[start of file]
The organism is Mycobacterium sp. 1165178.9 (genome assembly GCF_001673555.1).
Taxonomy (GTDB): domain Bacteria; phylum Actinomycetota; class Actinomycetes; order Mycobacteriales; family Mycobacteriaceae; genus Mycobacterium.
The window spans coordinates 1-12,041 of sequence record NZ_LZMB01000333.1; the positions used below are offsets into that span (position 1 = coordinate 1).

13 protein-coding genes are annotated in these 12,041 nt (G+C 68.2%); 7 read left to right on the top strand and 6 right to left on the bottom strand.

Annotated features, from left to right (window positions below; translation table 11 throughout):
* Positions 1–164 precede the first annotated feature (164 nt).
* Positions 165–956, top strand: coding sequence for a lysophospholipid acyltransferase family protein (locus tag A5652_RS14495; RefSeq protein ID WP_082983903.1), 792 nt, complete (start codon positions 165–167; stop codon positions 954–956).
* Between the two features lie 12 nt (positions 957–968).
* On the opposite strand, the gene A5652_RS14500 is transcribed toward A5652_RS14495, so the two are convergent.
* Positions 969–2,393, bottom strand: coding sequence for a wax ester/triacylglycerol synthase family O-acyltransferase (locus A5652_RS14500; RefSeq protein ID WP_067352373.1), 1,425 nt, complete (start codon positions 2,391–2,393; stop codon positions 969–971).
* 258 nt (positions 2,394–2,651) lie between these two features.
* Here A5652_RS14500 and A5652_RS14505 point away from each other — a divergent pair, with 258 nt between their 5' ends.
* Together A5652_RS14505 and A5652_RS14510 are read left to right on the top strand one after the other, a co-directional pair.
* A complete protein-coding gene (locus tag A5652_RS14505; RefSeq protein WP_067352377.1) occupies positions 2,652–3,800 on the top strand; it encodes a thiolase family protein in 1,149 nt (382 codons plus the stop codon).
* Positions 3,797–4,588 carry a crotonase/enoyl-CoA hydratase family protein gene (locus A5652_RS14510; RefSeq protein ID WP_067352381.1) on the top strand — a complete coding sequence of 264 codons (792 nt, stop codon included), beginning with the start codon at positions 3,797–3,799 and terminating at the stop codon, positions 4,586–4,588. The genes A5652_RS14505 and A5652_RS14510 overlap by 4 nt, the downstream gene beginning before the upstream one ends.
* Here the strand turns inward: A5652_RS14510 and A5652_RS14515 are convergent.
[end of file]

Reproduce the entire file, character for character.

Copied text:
The organism is Mycobacterium sp. 1165178.9 (genome assembly GCF_001673555.1).
Taxonomy (GTDB): domain Bacteria; phylum Actinomycetota; class Actinomycetes; order Mycobacteriales; family Mycobacteriaceae; genus Mycobacterium.
The window spans coordinates 1-12,041 of sequence record NZ_LZMB01000333.1; the positions used below are offsets into that span (position 1 = coordinate 1).

13 protein-coding genes are annotated in these 12,041 nt (G+C 68.2%); 7 read left to right on the top strand and 6 right to left on the bottom strand.

Annotated features, from left to right (window positions below; translation table 11 throughout):
* Positions 1–164 precede the first annotated feature (164 nt).
* Positions 165–956, top strand: coding sequence for a lysophospholipid acyltransferase family protein (locus tag A5652_RS14495; RefSeq protein ID WP_082983903.1), 792 nt, complete (start codon positions 165–167; stop codon positions 954–956).
* Between the two features lie 12 nt (positions 957–968).
* On the opposite strand, the gene A5652_RS14500 is transcribed toward A5652_RS14495, so the two are convergent.
* Positions 969–2,393, bottom strand: coding sequence for a wax ester/triacylglycerol synthase family O-acyltransferase (locus A5652_RS14500; RefSeq protein ID WP_067352373.1), 1,425 nt, complete (start codon positions 2,391–2,393; stop codon positions 969–971).
* 258 nt (positions 2,394–2,651) lie between these two features.
* Here A5652_RS14500 and A5652_RS14505 point away from each other — a divergent pair, with 258 nt between their 5' ends.
* Together A5652_RS14505 and A5652_RS14510 are read left to right on the top strand one after the other, a co-directional pair.
* A complete protein-coding gene (locus tag A5652_RS14505; RefSeq protein WP_067352377.1) occupies positions 2,652–3,800 on the top strand; it encodes a thiolase family protein in 1,149 nt (382 codons plus the stop codon).
* Positions 3,797–4,588 carry a crotonase/enoyl-CoA hydratase family protein gene (locus A5652_RS14510; RefSeq protein ID WP_067352381.1) on the top strand — a complete coding sequence of 264 codons (792 nt, stop codon included), beginning with the start codon at positions 3,797–3,799 and terminating at the stop codon, positions 4,586–4,588. The genes A5652_RS14505 and A5652_RS14510 overlap by 4 nt, the downstream gene beginning before the upstream one ends.
* Here the strand turns inward: A5652_RS14510 and A5652_RS14515 are convergent.